Rife said he and others realize the expressway project carries with it an expensive price tag to construct, which he suggested underscored the need to couple the project with coal synergies along the route. He noted the Virginia CFX Authority was already in discussions with some of the key coal players along the route to look at ways the industry could work with transportation officials to further advance the project while at the same time bringing down its overall cost to the Commonwealth.
Belcher noted that work on the roadway to connect with the Virginia section of the project is already underway in West Virginia with projections that it will be completed within 10 years.
“When they complete that, it needs to connect to Virginia,” Belcher said.
He noted the Virginia CFX Authority, which was formed by the General Assembly in 2017, is working to apply for grants at the federal level for the project, but the CFX Authority is challenged in that it has never had any state funding, with state matching funds often being required to apply for federal grants. Belcher urged that Virginia look at providing funding and also at including the CFX in the six-year plan.
Belcher, who also serves as the executive director and general counsel of the Virginia Coalfield Economic Development Authority (VCEDA), which provides staff support to the CFX Authority, also spoke of the importance of the roadway as an economic development tool, noting transportation is always a key consideration of businesses looking at locating in the region.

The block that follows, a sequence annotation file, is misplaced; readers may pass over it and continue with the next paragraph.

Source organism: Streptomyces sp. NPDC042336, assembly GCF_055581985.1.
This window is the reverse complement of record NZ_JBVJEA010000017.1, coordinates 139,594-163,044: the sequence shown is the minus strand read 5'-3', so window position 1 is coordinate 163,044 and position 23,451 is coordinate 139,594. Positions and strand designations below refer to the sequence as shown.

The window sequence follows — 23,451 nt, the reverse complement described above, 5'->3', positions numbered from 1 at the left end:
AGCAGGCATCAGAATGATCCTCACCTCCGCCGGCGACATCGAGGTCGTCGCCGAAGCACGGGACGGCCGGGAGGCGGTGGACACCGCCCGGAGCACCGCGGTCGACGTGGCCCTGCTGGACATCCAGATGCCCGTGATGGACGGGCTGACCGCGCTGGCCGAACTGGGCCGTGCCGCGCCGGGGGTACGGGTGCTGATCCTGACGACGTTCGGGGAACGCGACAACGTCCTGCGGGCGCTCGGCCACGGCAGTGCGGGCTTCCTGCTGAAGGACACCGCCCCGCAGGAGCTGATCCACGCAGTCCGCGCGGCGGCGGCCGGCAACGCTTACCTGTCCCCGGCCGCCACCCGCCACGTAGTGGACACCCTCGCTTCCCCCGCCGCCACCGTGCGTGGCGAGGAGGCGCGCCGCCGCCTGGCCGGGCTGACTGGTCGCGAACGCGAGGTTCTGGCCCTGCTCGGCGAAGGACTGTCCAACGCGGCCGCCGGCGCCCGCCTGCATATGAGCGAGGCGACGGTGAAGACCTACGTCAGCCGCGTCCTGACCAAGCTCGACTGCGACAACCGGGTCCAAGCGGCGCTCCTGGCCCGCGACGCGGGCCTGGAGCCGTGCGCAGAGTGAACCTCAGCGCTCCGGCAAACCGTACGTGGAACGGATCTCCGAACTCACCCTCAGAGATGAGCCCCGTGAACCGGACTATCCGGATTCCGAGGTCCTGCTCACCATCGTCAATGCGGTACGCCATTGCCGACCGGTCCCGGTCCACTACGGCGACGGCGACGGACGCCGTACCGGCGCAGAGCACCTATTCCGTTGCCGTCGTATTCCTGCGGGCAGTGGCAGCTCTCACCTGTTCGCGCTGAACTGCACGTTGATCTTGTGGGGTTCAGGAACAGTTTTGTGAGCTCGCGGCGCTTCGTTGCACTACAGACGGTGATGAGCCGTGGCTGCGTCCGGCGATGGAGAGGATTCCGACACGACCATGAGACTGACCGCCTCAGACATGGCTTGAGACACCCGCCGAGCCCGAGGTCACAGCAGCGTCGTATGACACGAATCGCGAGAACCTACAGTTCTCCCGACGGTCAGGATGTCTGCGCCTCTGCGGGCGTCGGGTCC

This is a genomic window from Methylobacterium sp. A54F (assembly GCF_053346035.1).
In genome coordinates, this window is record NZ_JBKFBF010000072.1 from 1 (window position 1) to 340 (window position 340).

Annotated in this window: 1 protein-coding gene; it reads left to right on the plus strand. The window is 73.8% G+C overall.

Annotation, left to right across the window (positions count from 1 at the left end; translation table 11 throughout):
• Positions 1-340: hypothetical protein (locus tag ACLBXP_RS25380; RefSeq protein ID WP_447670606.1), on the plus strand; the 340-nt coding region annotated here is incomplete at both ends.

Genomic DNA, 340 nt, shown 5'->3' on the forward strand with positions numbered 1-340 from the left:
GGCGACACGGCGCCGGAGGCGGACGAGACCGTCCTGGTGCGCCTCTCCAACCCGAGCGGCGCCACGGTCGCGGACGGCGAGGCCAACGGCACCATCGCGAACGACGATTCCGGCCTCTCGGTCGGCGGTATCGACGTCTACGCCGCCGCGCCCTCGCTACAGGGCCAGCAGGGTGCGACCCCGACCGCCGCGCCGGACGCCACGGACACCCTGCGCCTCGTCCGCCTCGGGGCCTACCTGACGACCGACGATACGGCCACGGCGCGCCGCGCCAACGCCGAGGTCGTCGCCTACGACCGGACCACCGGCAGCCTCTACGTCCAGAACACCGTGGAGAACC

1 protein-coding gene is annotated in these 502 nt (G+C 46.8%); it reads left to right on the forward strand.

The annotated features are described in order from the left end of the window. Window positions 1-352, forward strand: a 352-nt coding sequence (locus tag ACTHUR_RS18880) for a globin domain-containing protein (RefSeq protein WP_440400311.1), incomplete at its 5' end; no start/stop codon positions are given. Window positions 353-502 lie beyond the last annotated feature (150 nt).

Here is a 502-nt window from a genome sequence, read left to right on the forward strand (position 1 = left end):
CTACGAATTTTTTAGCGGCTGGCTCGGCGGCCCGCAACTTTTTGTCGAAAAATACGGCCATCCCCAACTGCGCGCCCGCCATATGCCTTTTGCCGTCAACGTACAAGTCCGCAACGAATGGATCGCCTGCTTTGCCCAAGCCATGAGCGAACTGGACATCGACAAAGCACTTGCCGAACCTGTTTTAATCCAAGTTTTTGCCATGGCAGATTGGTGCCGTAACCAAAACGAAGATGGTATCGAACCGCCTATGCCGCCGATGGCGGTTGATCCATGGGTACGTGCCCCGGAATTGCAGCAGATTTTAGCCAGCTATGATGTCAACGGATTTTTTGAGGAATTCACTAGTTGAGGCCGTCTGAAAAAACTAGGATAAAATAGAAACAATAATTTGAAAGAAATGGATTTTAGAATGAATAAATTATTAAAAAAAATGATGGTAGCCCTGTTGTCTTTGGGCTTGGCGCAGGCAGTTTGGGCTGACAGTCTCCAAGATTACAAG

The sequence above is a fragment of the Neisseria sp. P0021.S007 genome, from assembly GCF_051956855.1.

“In my 25 years of experience in economic development, there is a reason why manufacturing and other companies tend to locate in counties such as Washington County or Russell County,” Belcher said. “That is because the transportation infrastructure is there. From an economic development standpoint, the Coalfields Expressway is very important.”
Belcher noted incremental progress is being made on the road, but he added, “anything the Commonwealth can do for the project would be appreciated. With all of us working together, I think this will happen.”
Virginia Sen. Travis Hackworth noted the Coalfields Expressway project is very important in the region, adding the project is one that has been talked about since before he was born. He asked VDOT to consider a study on the roadway commissioned by VCEDA last year from Chmura Economics & Analytics which pointed to its value to the Commonwealth and the citizens in the region.